Nestor T. Castro (University of the Philippines) argued that the Filipino educational system privileges western concepts that do not necessarily match Filipino realities. In social psychology, for example, students are taught the concept of the “self” in contrast to the “other”, but how could one account for the Tagalog word kapwa, which roughly means “the self-in-the-other” that refers to complementary pairs, i.e. the value of solidarity towards others. He thus argues for multi-versalist approach in the teaching of the social sciences in which social science concepts are generated from diverse sources, west and east. The hegemony of western science was also discussed by Kazumi Okamoto (Knowwhy Global Research) who examined difficulties Japanese researchers encounter in communicating with foreign scholars, especially in cases of disagreement in academic debates. The same problematic hegemony was highlighted by Tania Pérez Bustos (National Institute of Advanced Studies, Colombia) with regard to the androcentric assumptions of education in science and technology. Nese Karahasan (University of Ankara) talked about how cultural elements had influenced academic sociological research in Turkey over the last 20 years. I Ketut Ardhana (Udayana University, Bali) gave a presentation on Indonesian cultural studies and Carmen Bueno Castellanos (Universidad Iberoamericana Ciudad de México) discussed the field of social anthropology in Mexico. Castellanos urged a more equitable collaboration between the north and the south and between academics, on the one side, and NGOs, business and international organizations, on the other.

Participants also discussed how scientific knowledge can include indigenous knowledge. Michael Christie (Charles Darwin University, Australia) reported on a collaboration between his university and Australian aboriginal society. For several years, researchers (including aboriginal co-researchers) have been working on linking digital technology to community sustainability, the intergenerational transmission of traditional knowledge, but also the use of traditional knowledge in university teaching and research. In the same vein, César Carrillo Trueba (Universidad Nacional Autónoma de México) provided an interesting example about the relevance of indigenous agriculture and medicine in Mexico.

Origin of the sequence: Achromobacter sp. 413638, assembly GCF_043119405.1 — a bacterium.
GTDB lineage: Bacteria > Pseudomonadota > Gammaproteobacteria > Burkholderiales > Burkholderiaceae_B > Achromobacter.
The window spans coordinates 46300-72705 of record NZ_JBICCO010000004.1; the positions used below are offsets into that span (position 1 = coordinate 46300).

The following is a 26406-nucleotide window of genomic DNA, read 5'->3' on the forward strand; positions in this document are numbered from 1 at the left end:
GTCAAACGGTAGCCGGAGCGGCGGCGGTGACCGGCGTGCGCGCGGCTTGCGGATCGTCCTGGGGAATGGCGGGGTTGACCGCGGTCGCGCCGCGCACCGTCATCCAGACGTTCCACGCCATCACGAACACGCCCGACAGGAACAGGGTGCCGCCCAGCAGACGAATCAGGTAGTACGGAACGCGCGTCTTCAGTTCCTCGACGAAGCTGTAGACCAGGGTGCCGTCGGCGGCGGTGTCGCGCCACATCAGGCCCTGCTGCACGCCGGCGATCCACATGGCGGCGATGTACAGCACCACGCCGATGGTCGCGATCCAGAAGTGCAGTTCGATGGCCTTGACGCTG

Participants also took up Foucault’s knotting of power and knowledge. Thus, I demonstrated how the university system and its system of social knowledge production greatly influence elite formation in the Arab East. Universities have often compartmentalized elites, separating those who publish globally and perish locally from those who publish locally and perish globally. I argued for dialogue and intercultural translation in order to bridge the global and the local: social research production, then, becomes universal through its dialogue with international peers and relevant through its conversation with the local communities. Pablo Kreimer (Quilmes National University, Argentina) elaborated the same global-local dilemma, based on his study of science, technology and society in Latin America. In “peripheral but globalized” societies, for example, there are tensions between scientific cultures embedded in transnational fields and local knowledge; or between laboratory practices, presumed to be context-free, and actors in civil society, who can only question the effects of science but not its epistemic basis.

Cláudio Costa Pinheiro (The School of Social Sciences and History, Rio de Janeiro) gave two compelling examples at the nexus of power and knowledge. First, the French demographer Alfred Sauvy’s idea of the “Third World” was developed in Brazil and was first published in 1951 in a prestigious Brazilian academic journal, but it became a “universal” concept only when it was published the following year in the French magazine Observateur. The origins of “Third World” theory in Brazil were erased, reflecting the cleavage between the North (theory developer) and the South (theory consumer). However, in contrast to “Third World” theory, Pinheiro gave the example of dependency theory that was able to travel from Brazil to the Global South and North. Yet, for the North, this theory was associated with an “ideology” when it was really a powerful intellectual movement.

All in all this was an exciting conference, dealing concretely with issues that have been at the heart of debates in the ISA around the meaning of “global sociology”. We would do well to work with and follow the debates in neighboring disciplines.

Egypt, Volume 1, Issue 3